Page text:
A man’s search for companionship went viral this week because of the peculiar requirement he wrote on social media: He wanted an escort who could prove she had COVID-19.
“Looking for the infected only. Work starts at 10 p.m.,” someone writing on behalf of a client wrote in a Line messaging group, a screenshot of which has been widely shared on Facebook since Jan. 11. “The client wants to be positive [for COVID-19],” the post continued, adding that the female companion should be able to prove she has the virus by presenting an antigen test kit with “two lines” indicating a positive result.
The man offered 3,000 to 5,000 Thai baht ($90 to $150) for the service, stating that he only wanted to breathe on one another rather than trade bodily fluids. He threw in a 600 baht ($18) commission for anyone who could act as a broker.
He then specified that he wanted an “EN up, EN only” service, which was code for “entertainment only,” with alcohol and party drugs allowed but no sex, according to local reports.
As much of the world fights to stem the spread of the virus, one man’s quest to become infected bucks the trend. A masochistic kink perhaps? The suspicion, according to insurance officials and Thai media, is that he planned to make an insurance claim.
In Thailand, insurance companies have been offering plans covering COVID-19, with payouts as much as 200,000 baht ($6,000) for clients who get infected. Nikkei reported in July that cash claims from COVID-19 insurance policies in the country rose tenfold between the start of the pandemic and mid-2021, prompting some policy providers to stop offering cover and an investigation by Thailand’s Office of Insurance Commission.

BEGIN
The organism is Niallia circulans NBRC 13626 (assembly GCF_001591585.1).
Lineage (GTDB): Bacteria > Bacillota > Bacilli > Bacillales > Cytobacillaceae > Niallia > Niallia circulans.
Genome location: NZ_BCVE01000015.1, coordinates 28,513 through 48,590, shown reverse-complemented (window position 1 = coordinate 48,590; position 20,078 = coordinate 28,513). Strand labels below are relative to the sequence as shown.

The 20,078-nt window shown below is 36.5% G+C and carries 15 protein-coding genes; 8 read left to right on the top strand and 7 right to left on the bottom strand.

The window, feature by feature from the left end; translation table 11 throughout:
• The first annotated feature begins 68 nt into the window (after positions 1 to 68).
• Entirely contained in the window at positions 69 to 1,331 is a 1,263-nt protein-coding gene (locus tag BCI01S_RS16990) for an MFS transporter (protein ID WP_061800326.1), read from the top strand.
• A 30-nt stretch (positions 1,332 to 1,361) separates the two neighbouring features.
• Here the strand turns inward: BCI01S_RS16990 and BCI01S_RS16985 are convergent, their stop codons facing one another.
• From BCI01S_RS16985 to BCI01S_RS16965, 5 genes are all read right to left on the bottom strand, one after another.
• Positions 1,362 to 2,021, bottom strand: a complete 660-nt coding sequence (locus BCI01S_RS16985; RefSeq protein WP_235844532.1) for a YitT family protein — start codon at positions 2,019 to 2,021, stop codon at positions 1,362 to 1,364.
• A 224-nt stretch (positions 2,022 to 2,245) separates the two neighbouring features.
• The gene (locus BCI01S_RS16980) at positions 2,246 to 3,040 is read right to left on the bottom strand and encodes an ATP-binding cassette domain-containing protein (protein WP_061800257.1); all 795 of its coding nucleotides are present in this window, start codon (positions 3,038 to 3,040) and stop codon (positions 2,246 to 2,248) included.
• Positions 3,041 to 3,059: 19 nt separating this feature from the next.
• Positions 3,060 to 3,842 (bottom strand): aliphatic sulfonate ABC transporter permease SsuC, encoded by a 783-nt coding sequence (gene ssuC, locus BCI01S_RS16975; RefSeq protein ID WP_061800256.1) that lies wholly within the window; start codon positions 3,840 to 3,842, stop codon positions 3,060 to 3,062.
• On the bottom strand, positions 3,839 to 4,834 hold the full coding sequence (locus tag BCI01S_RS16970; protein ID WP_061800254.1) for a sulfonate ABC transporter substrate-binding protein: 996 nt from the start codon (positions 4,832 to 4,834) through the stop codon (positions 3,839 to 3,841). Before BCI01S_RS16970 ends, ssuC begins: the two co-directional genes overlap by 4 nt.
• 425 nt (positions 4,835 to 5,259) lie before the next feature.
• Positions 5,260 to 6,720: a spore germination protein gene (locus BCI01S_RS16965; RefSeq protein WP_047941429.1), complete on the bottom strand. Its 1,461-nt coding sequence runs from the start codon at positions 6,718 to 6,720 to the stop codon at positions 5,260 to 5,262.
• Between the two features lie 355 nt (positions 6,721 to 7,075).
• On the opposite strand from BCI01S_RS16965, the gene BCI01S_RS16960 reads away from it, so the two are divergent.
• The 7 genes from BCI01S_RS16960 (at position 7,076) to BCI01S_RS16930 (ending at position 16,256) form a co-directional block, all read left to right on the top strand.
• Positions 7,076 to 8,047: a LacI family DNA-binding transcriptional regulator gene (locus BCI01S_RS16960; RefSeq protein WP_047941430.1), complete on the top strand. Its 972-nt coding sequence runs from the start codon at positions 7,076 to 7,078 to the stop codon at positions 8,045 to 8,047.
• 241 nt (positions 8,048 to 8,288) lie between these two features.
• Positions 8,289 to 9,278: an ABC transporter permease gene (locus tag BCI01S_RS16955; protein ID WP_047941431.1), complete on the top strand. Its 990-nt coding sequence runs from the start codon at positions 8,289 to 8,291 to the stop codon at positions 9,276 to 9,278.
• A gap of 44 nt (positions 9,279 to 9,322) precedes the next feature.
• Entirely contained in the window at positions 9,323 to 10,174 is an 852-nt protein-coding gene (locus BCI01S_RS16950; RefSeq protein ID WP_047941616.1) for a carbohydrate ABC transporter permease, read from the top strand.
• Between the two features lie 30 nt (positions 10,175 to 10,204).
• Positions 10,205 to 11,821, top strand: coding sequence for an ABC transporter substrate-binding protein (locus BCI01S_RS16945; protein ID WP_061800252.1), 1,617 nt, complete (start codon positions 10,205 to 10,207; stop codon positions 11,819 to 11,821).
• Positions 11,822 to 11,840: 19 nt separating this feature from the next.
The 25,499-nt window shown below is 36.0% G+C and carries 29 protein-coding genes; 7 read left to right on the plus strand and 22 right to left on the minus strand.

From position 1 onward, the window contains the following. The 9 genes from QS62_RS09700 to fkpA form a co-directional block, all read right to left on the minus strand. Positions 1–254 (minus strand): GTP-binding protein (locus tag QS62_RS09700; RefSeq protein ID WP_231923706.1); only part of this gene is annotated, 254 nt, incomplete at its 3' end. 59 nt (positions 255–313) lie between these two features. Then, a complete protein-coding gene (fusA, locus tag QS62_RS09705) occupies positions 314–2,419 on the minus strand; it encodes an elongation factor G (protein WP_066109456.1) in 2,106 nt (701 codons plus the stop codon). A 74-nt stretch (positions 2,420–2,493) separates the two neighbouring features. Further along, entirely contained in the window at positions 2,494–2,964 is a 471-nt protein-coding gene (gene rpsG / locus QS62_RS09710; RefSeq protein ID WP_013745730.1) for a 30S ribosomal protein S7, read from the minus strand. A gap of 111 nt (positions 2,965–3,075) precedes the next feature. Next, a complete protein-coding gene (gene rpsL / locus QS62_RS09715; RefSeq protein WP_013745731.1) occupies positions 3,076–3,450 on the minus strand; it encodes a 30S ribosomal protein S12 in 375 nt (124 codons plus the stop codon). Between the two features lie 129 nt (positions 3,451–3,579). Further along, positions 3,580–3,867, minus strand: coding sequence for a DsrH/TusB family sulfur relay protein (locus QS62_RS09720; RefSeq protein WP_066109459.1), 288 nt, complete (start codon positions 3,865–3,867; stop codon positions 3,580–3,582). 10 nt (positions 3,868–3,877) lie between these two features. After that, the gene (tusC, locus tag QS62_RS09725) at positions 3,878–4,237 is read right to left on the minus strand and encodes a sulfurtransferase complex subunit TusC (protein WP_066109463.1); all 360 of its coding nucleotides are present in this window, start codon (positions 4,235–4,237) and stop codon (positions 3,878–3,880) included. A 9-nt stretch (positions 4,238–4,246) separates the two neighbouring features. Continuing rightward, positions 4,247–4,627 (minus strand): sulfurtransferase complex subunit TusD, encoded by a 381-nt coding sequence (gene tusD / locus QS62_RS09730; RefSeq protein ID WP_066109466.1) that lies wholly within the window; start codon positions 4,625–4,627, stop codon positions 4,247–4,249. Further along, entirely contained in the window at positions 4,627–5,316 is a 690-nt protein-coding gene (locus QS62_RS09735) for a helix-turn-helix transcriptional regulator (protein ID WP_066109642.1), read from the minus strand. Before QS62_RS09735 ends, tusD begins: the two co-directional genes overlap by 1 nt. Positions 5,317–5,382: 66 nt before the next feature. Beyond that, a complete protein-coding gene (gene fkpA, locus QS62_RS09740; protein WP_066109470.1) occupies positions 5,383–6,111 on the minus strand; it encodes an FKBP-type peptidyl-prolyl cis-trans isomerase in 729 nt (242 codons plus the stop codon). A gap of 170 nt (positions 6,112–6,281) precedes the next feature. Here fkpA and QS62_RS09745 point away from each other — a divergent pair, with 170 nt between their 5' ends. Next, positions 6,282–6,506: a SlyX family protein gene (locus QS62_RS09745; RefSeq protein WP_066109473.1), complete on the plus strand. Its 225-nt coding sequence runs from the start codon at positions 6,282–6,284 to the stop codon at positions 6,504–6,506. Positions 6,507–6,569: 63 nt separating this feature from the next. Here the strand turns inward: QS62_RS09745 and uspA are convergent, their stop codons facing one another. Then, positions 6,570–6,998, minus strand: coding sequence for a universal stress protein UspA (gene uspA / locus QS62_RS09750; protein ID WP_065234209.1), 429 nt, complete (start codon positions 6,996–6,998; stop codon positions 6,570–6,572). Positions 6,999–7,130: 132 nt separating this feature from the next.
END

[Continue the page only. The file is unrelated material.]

Videos of families celebrating after receiving payouts from COVID-19 insurance policies went viral last year, with the Thai General Insurance Association warning people that fraud charges would be filed against policyholders who deliberately contract the virus.
“There is even a young lady selling inhalers on her Facebook page that she says contain the coronavirus,” a senior official at the OIC told Nikkei. “Buyers can use the inhalers to get infected and then claim compensation.”
A local report said an investigation has identified the man responsible for the recent advert and found that he did own a COVID-19 insurance plan. The case has caught the attention of the insurance authority, which warned of legal action, saying the man’s attempt to deliberately contract the virus “can be flagged as insurance fraud and may constitute a criminal offense.”
Anyone found guilty of such an offense may face imprisonment of up to three years or a fine of up to 300,000 baht ($9,000), or both, according to local reports.
Some analysts have attributed the trend to rising poverty. Thailand’s tourism-reliant economy has taken a nosedive as borders have closed during the pandemic, experiencing its most severe economic recession since the 1997 Asian Financial Crisis and plunging almost 800,000 people into poverty.
An attempted reopening to foreign tourists has been scuppered by the Omicron variant, with quarantine for international arrivals reimposed last month to combat its spread.
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